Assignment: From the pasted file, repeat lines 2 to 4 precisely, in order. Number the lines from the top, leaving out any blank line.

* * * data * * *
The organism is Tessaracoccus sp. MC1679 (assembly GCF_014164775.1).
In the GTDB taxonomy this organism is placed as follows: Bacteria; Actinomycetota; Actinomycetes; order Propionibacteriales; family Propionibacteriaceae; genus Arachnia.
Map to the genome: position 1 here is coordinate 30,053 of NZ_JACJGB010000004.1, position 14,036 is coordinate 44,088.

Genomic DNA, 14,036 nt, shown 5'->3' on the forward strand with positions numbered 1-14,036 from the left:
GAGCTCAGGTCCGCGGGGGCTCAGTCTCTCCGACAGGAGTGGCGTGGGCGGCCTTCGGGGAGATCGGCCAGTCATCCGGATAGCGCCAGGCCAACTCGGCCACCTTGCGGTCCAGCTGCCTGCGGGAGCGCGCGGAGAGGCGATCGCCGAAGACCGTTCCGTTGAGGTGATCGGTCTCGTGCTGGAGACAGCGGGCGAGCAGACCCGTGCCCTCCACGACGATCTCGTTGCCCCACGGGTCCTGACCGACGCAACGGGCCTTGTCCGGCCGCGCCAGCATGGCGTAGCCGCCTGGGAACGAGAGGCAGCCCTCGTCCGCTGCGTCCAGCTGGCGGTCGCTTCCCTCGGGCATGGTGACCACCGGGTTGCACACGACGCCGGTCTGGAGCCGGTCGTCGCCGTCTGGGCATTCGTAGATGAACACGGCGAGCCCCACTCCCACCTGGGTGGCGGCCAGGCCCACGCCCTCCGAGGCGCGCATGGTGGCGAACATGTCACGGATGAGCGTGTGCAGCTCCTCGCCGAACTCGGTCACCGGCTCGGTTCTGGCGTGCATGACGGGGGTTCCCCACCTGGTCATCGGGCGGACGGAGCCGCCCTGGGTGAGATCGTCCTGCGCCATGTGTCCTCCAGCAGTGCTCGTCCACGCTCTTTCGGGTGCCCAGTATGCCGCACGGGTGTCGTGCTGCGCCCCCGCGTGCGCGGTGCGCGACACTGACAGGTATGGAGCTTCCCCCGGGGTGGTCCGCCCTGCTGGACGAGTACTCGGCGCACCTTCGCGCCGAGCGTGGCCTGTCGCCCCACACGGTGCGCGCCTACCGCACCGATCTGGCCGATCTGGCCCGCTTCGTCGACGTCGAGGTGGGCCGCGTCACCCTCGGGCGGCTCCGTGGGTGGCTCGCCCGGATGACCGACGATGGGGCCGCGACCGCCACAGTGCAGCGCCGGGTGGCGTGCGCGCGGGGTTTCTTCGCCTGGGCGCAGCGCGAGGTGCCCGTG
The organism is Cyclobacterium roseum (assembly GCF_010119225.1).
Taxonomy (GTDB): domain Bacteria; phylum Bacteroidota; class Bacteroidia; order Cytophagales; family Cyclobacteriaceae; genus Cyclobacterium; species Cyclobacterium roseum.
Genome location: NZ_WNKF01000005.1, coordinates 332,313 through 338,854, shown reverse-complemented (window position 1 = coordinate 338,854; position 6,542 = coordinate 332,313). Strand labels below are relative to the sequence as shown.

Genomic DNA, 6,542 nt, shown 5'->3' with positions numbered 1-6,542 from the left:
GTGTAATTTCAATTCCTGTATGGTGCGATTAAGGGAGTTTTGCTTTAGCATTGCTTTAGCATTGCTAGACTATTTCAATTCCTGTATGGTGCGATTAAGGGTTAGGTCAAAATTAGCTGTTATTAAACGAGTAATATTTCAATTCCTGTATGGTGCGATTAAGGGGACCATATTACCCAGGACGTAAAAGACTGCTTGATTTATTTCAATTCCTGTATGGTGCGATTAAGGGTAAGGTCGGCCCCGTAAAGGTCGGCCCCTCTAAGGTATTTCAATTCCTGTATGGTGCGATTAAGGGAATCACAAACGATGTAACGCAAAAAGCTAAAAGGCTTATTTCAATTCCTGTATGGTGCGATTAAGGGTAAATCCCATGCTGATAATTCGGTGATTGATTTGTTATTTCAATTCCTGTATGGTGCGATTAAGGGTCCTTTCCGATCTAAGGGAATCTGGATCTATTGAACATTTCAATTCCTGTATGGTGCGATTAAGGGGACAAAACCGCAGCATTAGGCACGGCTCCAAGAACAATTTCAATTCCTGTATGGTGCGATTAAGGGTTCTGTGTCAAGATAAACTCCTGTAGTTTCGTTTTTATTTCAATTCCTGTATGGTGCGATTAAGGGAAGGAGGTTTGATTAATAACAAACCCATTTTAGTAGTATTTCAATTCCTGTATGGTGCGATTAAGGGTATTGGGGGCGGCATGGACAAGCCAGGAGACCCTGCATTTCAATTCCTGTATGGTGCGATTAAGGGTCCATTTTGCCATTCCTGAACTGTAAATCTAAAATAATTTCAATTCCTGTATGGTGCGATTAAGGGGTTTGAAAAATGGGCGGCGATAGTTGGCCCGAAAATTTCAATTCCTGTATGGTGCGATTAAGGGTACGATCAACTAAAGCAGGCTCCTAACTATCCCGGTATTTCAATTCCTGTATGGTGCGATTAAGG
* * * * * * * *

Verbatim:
In the GTDB taxonomy this organism is placed as follows: Bacteria; Actinomycetota; Actinomycetes; order Propionibacteriales; family Propionibacteriaceae; genus Arachnia.
Map to the genome: position 1 here is coordinate 30,053 of NZ_JACJGB010000004.1, position 14,036 is coordinate 44,088.

Genomic DNA, 14,036 nt, shown 5'->3' on the forward strand with positions numbered 1-14,036 from the left: